There are improved buses on the A14 corridor between Bury and Ipswich -- some journeys operate as Suffolk County Council's new ``Superoute 88'' with a short length of guided busway similar to Superoute 66 to Martlesham.
The Norfolk Coastliner, mentioned earlier, also runs on Tuesdays to Fridays, with through journeys from Kings Lynn at 08.30 returning 20.30. In addition to the coastal area to Cromer, one can also go on to Yarmouth or intermediately. This provides access to Broads boat trips at Stalham, Hickling (walk necessary from Sutton) or Potter Heigham.
What's the best route from Peterborough or Huntingdon to Oxford? The X1 provides occasional connections at Bedford with the X5. Or train to St Neots, X3 to Bedford, then X5.
Here are some recreational facilities further afield; if you have a holiday to come you may find them of use.
Devon: the Dartmoor Rover on Sundays now covers the new train service from Exeter to Okehampton as well as, at the other end, the train from Gunnislake to Plymouth. In between there are lots of scenic bus routes, including a new service to Okehampton Camp. Unfortunately last year's Cornish services 151 and 152 no longer run, though there's still a reasonable Sunday network.
Yorkshire: buses in the Moors and Dales run much as last year; the Moorsbus network is now accessible from York as well as Hull and Teesside, and still runs on certain weekdays in August. For next spring, enquire about the Daffodil Bus network set up to reduce the pressure of cars on Farndale, a valley in the N York Moors noted for its daffodils. The Fountains Flyer between Leeds and Lightwater Valley via Fewston and Pateley Bridge runs again till end August; this year there's a connection at Pateley Bridge for How Stean Gorge. All main services in Yorkshire are included in the new Southern Vectis timetable which is available for consultation in Cambridge Central Library. This goes as far as Kirkby Stephen, including in particular the Howgills Express between Brough and Kendal -- the most scenic approach to the Lake District (from Kirkby Stephen station). Unfortunately the service between Brough and Barnard Castle is still appalling.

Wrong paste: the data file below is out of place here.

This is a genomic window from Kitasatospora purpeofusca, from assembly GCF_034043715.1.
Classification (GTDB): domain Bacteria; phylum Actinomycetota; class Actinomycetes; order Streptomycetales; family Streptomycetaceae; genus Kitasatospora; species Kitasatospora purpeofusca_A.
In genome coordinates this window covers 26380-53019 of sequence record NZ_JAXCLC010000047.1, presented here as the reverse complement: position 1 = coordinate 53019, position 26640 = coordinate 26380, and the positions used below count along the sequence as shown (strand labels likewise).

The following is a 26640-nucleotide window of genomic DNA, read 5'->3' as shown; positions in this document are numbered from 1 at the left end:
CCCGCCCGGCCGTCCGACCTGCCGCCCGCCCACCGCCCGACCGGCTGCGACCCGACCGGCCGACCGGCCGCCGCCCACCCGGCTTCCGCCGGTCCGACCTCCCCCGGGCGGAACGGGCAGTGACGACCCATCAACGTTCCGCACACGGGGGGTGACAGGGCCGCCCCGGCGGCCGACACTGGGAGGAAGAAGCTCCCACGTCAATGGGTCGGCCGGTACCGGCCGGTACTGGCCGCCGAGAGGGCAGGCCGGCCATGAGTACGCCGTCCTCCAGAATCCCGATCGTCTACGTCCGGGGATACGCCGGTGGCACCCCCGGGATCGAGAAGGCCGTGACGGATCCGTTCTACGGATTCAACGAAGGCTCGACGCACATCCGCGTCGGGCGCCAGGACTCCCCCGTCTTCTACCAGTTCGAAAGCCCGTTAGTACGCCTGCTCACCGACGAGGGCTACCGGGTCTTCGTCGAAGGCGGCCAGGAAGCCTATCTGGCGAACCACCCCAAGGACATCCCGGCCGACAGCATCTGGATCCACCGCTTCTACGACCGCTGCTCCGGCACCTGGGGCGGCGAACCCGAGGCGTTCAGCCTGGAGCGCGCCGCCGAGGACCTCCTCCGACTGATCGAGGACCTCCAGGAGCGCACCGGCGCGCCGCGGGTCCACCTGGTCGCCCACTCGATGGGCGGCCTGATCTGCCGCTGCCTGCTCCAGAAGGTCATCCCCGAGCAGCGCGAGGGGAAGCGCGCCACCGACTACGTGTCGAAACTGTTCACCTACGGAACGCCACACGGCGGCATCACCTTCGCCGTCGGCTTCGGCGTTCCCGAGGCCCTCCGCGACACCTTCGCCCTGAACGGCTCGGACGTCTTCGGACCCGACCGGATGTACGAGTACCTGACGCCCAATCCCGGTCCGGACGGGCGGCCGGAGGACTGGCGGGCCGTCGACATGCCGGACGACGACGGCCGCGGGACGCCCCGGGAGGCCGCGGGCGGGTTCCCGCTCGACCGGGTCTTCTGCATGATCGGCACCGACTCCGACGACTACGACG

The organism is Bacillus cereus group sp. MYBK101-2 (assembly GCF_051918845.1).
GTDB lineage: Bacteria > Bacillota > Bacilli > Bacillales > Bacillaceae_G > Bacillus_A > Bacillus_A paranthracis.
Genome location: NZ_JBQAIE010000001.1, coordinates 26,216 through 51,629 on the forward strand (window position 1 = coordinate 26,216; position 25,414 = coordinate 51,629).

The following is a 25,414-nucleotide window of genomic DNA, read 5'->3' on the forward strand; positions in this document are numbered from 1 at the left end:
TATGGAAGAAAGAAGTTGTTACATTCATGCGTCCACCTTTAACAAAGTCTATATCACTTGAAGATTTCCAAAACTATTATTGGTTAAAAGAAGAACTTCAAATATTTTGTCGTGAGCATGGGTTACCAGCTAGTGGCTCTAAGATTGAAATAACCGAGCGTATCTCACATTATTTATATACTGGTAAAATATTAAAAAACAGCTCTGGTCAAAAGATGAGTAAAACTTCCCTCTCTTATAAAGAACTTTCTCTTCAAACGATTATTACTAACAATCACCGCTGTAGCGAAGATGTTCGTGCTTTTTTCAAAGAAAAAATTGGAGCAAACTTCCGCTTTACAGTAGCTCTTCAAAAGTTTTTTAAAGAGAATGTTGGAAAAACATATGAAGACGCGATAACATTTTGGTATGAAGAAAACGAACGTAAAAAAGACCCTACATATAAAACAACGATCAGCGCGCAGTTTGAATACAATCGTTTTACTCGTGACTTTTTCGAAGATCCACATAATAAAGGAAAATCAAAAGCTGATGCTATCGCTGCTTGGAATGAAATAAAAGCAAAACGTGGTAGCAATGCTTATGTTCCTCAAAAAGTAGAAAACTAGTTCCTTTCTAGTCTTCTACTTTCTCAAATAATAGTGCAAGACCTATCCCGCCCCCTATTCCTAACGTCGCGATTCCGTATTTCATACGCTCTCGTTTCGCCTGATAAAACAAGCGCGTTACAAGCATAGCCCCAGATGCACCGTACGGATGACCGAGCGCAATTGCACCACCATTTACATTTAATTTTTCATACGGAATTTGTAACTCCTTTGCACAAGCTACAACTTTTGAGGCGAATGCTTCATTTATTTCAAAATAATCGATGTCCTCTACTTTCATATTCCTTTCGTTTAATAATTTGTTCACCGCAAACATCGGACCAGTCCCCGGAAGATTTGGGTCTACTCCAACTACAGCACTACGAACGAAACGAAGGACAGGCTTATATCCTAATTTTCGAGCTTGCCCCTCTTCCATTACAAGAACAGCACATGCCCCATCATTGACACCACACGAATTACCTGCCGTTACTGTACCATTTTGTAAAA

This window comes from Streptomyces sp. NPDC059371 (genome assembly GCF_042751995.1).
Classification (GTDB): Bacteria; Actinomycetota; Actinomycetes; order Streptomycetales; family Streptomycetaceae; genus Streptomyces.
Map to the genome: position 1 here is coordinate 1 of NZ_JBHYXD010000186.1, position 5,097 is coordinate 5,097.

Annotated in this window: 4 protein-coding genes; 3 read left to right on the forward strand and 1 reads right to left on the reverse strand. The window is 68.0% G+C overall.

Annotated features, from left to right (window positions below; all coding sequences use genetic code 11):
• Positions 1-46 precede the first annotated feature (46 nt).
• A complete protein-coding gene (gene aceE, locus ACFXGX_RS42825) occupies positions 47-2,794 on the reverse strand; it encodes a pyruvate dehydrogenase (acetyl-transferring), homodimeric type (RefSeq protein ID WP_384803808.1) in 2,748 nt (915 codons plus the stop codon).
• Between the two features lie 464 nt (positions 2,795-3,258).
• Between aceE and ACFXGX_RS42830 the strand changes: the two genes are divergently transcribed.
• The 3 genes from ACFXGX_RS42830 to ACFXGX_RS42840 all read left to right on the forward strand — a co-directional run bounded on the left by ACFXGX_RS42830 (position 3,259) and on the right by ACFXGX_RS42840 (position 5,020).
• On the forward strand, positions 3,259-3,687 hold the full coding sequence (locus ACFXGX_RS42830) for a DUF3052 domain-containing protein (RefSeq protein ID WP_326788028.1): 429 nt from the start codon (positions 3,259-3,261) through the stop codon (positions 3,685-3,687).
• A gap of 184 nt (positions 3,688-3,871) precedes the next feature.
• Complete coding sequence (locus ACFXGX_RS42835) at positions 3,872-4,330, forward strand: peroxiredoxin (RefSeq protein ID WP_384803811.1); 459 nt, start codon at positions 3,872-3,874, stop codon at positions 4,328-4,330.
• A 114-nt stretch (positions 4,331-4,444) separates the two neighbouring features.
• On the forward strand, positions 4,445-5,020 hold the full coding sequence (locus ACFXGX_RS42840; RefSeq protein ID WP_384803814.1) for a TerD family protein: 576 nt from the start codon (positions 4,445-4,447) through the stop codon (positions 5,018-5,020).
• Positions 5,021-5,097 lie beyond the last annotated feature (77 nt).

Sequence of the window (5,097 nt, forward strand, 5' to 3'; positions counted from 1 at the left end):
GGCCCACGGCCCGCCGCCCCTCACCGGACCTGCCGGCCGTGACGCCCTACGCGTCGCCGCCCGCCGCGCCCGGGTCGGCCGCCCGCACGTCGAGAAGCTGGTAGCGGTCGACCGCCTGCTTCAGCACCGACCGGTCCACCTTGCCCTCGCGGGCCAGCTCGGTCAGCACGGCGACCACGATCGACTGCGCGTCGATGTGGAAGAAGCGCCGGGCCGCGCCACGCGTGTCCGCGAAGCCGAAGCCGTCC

Lake District: perhaps the best news of the year. The following are all new (except 519): 11 Keswick-Ravenglass (Sats and Suns till end August); 73 Keswick-Caldbeck circular (ditto); 111 Carlisle-Mardale (Haweswater) (ditto); 534 Finsthwaite-Cartmel (daily till end August); 519 Kendal-Kentmere (Sats and Suns till end Sept); 501 Hawkshead-Tarn Hows (Suns till end Oct); other services include a Saturday bus between Kendal and Strawley Bank.
Scotland: a full set of Highlands timetables (except Argyll) is available for inspection in Cambridge library, which also has the Southern Vectis summary timetable which includes Argyll. The former can be bought from the Scottish Tourist Office in London (near Trafalgar Square). Unfortunately it appears as if the Grampian centred Heatherhopper network isn't running (a victim of Scottish local government reorganisation?), though there is a summer service between Perthshire and Deeside. The network for the Highlands and Islands is fairly well integrated and access to almost all areas is possible.
Wales: the Heart of Wales Rambler train runs between Shrewsbury and Swansea on Sundays till Oct 12. Last year bus tours ran in conjunction with the train, and they are being repeated this year. We can particularly recommend the tours from the border stations on 21 Sept and 5 Oct connecting with the train from Shrewsbury -- for tickets send GBP 3 and SAE to the Heart of Wales Line Forum Office, c/o Technical Services, Powys County Council, Llandrindod Wells, Powys LD1 5LG tel. 01597 826678.
Elsewhere in Wales Powys have cut cross-border links between Kington, Hay on Wye and Llandrindod Wells. Though there's a Sunday bus from Swansea to the Gower Peninsula people from many of the valley communities to the north can't use it because they have no Sunday service. This also makes it hard for people further east to use the Chepstow to Monmouth bus (which connects with the bus between Pershore and Monmouth mentioned earlier, as Chepstow has no local bus links with Bristol or Newport and train connections are badly timed.
Services in the Peak District are running much as in previous years, and services to Hadrian's Wall are improved, but we don't have details of the latter. Services in Lancashire are also running much as in previous years. In the South, the Sunday Rider scheme still covers Surrey, West Sussex and Hampshire much as last year.